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Review Malayalam

Sudani From Nigeria review: Touching tale of friendship between an Indian football manager and a Nigerian player

Release Date: 23 Mar 2018 / 02hr 03min


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Sonal Pandya

Writer-director Zakariya’s first feature is a delightful look at a football-crazy community in Kerala that rallies around an injured player from Nigeria.

Just as cinema transcends language, so does sport. This heartwarming tale of friendship between football manager Majeed (Soubin Shahir) and Nigerian footballer Samuel (Samuel Abiola Robinson), mistakenly called Sudani or ‘Sudu’ in a large part of the film, is set against the backdrop of the Sevens football tournament in Kerala.

Samuel has been brought to India to play football by Majeed along with two other African players. He is clearly the star for Majid’s team, MYC Accode. There is little money in the position for Majeed but heaps of enthusiasm from fans and plenty of love for the game from players and managers.

MYC Accode are doing well until disaster strikes. Samuel is admitted in the ICU after a nasty fall in the bathroom. Majeed is aghast, mainly because he thinks Samuel’s superior body is immune to injuries like these. But it turns out Samuel requires a minor surgery and a month’s bed rest to recuperate.

After much comic confusion and Majeed trying to dodge responsibility, it is decided that Samuel will convalesce at his home. Luckily, his mother Jamila (a gentle Savithri Shreedharan) and her neighbour and friend Beeyumma (an equally delightful Sarasa Balussery) rise to the task to nurse him back to health. The two friends, bound by faith, are the sweetest nurses to Samuel. They pray for Samuel at their mosque in his time of need.

However, Majeed and Jamila have a complicated relationship. She was forced to remarry at the behest of her relatives after the death of Majeed’s father. He has never forgiven her for this abandonment and refuses to acknowledge his stepfather, a kind old man who cares for them both.

Poor Samuel, though, is stuck at his manager’s home in a strange land where the food and language is both alien to him. Neighbours, friends and family come from far to gawk (and take selfies) with the ‘foreign’ visitor at Majeed’s.

Away from the football field, we learn more about the two men. Without a steady job, the team is all Majeed has. He manages by on the constant monetary support of “well-wishers” who pitch in when the need arises. He is keen to get married and employs the services of a matchmaker to seek a potential bride, but one by one they all reject the directionless Majeed.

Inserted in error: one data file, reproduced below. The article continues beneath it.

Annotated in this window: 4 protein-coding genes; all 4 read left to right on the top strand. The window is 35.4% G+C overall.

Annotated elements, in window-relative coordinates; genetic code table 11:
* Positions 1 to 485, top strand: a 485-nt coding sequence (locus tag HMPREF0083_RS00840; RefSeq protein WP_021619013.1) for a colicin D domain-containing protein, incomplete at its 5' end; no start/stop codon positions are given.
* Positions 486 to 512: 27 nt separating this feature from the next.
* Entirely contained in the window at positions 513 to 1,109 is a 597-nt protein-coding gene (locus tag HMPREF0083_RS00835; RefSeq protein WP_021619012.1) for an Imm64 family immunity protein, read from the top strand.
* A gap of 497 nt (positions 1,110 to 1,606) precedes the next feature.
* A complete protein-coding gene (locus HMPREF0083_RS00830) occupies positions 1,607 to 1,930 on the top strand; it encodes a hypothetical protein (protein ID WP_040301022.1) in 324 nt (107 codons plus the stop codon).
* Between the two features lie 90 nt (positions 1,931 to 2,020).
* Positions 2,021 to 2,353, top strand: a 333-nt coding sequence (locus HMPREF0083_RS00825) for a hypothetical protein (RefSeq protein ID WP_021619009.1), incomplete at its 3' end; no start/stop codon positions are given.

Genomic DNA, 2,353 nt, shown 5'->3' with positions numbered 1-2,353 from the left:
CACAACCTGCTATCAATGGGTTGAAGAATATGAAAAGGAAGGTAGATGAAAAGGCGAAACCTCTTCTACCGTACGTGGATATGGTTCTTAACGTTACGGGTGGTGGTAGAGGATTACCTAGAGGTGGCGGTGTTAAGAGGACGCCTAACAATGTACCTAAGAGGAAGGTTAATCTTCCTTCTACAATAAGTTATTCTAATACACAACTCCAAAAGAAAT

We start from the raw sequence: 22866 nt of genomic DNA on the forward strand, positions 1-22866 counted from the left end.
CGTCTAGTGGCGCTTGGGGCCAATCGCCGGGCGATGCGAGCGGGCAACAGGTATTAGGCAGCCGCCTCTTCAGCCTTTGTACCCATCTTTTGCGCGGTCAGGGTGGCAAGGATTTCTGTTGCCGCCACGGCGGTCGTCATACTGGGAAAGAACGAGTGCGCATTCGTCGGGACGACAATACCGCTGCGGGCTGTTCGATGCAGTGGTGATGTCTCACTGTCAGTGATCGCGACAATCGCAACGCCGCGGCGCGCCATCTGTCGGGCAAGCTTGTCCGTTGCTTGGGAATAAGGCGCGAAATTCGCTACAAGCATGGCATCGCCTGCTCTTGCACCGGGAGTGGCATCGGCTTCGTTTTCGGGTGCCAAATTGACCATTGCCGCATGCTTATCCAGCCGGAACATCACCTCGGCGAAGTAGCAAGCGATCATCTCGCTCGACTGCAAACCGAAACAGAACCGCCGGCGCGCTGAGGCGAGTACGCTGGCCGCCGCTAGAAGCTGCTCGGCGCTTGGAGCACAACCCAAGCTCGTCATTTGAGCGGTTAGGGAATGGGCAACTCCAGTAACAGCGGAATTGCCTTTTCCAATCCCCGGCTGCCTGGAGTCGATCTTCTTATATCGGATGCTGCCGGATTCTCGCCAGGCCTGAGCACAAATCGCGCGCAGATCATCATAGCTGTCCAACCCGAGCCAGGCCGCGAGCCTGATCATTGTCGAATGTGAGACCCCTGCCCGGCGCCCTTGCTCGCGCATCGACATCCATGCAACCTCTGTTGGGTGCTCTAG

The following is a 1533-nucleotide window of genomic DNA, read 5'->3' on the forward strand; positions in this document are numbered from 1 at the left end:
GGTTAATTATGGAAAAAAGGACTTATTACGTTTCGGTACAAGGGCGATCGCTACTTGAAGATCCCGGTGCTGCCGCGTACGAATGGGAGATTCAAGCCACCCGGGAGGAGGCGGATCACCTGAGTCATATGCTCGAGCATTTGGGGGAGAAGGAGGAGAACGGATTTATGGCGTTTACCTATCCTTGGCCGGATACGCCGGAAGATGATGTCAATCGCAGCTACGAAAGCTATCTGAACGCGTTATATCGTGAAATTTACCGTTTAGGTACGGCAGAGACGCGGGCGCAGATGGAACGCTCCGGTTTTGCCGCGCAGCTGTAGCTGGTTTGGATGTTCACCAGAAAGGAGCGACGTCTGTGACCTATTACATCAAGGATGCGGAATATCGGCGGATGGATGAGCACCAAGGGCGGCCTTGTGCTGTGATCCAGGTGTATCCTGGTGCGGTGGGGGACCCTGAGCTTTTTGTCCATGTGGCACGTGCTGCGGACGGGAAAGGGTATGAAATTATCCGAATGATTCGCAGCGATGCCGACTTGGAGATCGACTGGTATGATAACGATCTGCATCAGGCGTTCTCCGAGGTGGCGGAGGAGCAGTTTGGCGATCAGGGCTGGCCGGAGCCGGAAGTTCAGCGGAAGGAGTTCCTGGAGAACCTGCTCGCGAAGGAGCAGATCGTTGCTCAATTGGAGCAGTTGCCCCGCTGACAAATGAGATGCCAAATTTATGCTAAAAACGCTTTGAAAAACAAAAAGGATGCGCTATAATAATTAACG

Samuel, a promising player, is worried about this unrequired break to his football career. However, as we soon figure out, the man from Lagos carries a huge burden on his young shoulders. Throughout his ordeal, he puts on a smile when needed and is always respectful to the steady stream of visitors who drop in to see ‘Sudu’.

But during this tough time, the two men open up to each other and divulge their inner struggles. It is heartening that they do so because the two are not always on the same page when pouring out their woes. Majeed doesn’t speak English fluently and Samuel only understands a few words of Malayalam. Somehow their intentions are translated.

But the power of Zakariya’s film emerges from these small moments, fantastically enacted by the two unassuming leads. Soubin Shahir’s Majeed may come across as selfish and uncaring by other actors, but Shahi infuses his role with an air of comic pathos. Nigerian film and television actor Samuel Abiola Robinson has the right amount of charm and innocence to win anyone over.

Writer-director Zakariya also pads the film with a lovable cast of characters from Majeed’s well-meaning friends (Lukman Lukku, Abhiram Pothuval, Navas Vallikkunnu, Sidheek Kodiyathoor) always ready to lend a helping hand to the rest of the community in the Malappuram district of Kerala. Their camaraderie and affection for one another adds many comic situations to the film. Each of the casting is spot on.

Late in the second half, a dramatic angle is suddenly added to the story, and the tonal shift from the light-heartedness of the earlier film to moments of genuine emotion between the characters feels a bit off. Thankfully, the film comes back again on the right track.

The film’s music composers Rex Vijayan and Shahabaz Aman deserve special credit for their enjoyable score which perfectly fits the various situations of the films. Beginning with the football anthem ‘Kurrah’ to ‘Kinavu Kondu’, the songs provide that extra swell of emotion to the film.

In Sudani From Nigeria, those who play the beautiful game and those who don’t, come together as family. I walked out of the theatre with a lump in my throat. I daresay you might too.

Sudani From Nigeria was screened at the 9th Jagran Film Festival on 29 September 2018 in Mumbai.

Related topics

Jagran Film Festival

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